Monster Mania: Operation Raccoon City is A Misguided Monster Mash

Monster Mania is a weekly column celebrating the unique and varied monster designs in horror gaming.

I don’t subscribe to the idea that spinoffs can damage a series’ legacy. And while it certainly helps when the legacy in question is one as storied as Resident Evil’s, I view spinoffs in the same vein as remakes of beloved films. Like remakes, spinoffs allow creatives to explore an established I.P. through a lens or design background that may significantly differ from those behind a series’ foundation. Does that always work? 

An emphatic, “Hell no.” 

Just look at the recent cluster fuck that has been Silent Hill: Ascension. But even in the case of Konami’s continual wrongdoing by Silent Hill, I still view each misstep as an opportunity to expand upon the series in a potentially unique or evolutionary way. This brings me to Resident Evil: Operation Raccoon City. This third-person, class-based shooter attempted to evolve the series by celebrating the series’ lineage of iconic monster designs. 

To Operation Raccoon City’s credit, the game subverts the series standard of heroic protagonists by putting the player into the boots of an Umbrella Corporation baddie. After selecting one of six classes, the player embarks on missions with A.I. or player-controlled squadmates. From the opening moments, the game gives no illusion that this will be a familiar Resident Evil experience. The first mission pits the player against waves of mercenary soldiers, which unfolds in typical 3rd person cover-based shooter fashion, something we thankfully left behind in the 2010s. 

Operation Raccoon City isn’t the finest example of this cover-based shooter trend. The weapon handling is loose, and movements sometimes feel delayed, which isn’t a recipe for success. But as soon as the game swaps out the dull mercenaries in favor of iconic series bosses and zombies, Operation Raccoon City turns into a goofy monster mash with moments of chaotic hijinks.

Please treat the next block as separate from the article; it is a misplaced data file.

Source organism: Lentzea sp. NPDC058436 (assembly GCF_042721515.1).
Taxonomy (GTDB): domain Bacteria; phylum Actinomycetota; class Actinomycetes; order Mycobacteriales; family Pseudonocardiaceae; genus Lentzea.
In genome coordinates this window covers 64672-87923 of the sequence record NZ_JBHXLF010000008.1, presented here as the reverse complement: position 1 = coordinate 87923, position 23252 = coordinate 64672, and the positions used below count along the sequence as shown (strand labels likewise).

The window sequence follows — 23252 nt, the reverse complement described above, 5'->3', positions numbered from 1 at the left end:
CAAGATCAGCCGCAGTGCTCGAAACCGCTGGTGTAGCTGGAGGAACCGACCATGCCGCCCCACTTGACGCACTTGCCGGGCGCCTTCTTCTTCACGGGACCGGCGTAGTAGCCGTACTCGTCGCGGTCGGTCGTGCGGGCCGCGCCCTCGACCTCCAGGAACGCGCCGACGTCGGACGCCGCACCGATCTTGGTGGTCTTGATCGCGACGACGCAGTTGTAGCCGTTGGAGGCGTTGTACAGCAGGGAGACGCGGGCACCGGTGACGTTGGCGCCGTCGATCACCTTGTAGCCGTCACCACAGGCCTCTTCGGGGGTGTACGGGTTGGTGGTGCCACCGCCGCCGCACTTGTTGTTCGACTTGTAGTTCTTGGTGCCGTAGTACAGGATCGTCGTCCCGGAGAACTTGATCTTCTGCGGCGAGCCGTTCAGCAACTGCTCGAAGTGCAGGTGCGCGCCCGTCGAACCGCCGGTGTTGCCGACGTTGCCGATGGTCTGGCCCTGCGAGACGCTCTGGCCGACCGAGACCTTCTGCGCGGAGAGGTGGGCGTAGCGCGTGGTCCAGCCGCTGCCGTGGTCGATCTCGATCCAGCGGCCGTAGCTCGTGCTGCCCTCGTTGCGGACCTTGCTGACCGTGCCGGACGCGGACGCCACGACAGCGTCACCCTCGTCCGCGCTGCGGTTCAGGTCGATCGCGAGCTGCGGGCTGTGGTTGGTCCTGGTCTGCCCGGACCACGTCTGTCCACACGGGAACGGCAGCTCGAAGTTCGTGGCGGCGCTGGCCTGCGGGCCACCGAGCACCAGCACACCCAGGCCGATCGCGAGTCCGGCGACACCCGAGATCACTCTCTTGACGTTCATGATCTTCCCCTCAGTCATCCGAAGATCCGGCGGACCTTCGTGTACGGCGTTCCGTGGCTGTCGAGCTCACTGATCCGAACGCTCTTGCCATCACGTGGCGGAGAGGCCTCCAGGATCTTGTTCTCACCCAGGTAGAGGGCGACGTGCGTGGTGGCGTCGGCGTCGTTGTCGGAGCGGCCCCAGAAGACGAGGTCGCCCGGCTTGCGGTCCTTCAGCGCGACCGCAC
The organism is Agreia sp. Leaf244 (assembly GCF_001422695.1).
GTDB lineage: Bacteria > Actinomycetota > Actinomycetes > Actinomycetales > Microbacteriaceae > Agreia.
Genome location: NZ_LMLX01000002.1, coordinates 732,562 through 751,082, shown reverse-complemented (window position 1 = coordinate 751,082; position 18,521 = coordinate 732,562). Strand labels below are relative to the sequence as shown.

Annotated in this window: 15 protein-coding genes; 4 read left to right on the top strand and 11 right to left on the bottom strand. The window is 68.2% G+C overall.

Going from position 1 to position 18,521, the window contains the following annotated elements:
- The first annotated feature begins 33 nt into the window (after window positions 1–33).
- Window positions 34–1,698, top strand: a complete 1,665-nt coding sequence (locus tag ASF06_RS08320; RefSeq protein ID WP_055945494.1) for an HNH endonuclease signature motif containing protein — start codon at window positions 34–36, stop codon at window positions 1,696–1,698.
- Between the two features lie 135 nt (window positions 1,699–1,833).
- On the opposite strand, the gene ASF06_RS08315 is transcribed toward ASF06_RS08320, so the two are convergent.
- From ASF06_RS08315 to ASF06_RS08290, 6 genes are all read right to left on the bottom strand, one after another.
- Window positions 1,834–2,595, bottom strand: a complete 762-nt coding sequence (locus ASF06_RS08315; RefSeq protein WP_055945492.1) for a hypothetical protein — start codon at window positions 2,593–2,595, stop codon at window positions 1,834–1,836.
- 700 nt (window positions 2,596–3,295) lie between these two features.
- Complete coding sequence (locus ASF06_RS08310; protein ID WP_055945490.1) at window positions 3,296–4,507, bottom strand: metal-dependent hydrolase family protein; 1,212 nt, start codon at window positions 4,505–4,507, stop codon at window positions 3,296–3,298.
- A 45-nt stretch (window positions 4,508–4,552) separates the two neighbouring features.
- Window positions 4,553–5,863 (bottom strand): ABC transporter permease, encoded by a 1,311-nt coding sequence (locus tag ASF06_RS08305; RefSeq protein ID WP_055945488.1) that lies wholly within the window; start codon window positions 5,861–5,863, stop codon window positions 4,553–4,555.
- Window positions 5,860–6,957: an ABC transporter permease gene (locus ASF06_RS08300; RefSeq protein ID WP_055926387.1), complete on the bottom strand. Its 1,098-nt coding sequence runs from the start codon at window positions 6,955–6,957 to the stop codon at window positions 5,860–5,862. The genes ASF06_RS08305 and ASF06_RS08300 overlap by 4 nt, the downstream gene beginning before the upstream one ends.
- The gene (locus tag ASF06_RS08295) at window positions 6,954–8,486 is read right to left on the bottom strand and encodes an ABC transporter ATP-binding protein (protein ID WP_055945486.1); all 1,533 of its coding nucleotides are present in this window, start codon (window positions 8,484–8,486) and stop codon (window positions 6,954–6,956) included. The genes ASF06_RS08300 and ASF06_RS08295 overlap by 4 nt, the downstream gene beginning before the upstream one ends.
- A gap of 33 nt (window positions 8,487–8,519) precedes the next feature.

By the end of the first level, the player faces one of the series’ most iconic bosses, William Burkin. The player must flee Birkin while momentarily turning to take potshots at his shoulder-mounted eye to slow the brute while avoiding environmental dangers. Given the singular nature of options to survive the encounter, it’s an action-oriented setpiece devoid of strategy and tension. It is simple but not without its entertaining moments.

The game’s more action-oriented approach facilitates itself through Operation Raccoon City’s numerous stages, filled with more lackluster mercenaries and some of my favorite monsters from the series. In one section, the player is ambushed by a gang of zombified pups that will pin the player to the ground and attempt to nibble on their neck. In another, the player is trying to flee Raccoon City’s Town Hall, which has been set ablaze, and hordes of Lickers crawl the walls and attempt to whip the player with their elongated tongues. It’s a nonsensical encounter with a wildly bombastic set piece, yet there was something comically entertaining about mowing down hordes of Lickers with a machine gun. Likewise, facing off against Lickers, Hunters, Cerberus, and other iconic bosses such as Nemesis and Tyrant allows the game to pay homage to these tentpole titans of the series, albeit in a larger-than-life way. 

While these depictions could be considered truncated, Operation Raccoon City elevates the most standard of enemies: their zombies. While chewing through zombie hordes that ambush the player makes for frantic firefights, there’s a bit more danger to zombies now. If a player is bit, there is a chance that they will become infected, and if not treated with a dose of anti-viral, they’ll turn into a member of the undead. Once zombified, the player will lash out and attack their fellow squadmates, recreating the silver screen horror of a group member turning into that which they are attempting to kill. 

I can’t claim that Resident Evil: Operation Raccoon City has become a favorite series entry of mine. Even if I were to play this with friends, the monotony of gameplay and the lackluster rewards system aren’t compelling reasons to endure more than a few hours of play. That being said, this game is not the “betrayal to the Resident Evil brand” that some were bemoaning it to be in reviews. While flawed in significant ways, the game does have its moments of zombie carnage power fantasy that attempted to evolve on the Resident Evil experience. Without these risks and gambles, stagnation can and will saddle even the most beloved franchises.

For more horror game reviews, opinions, and features, check out DreadXP.

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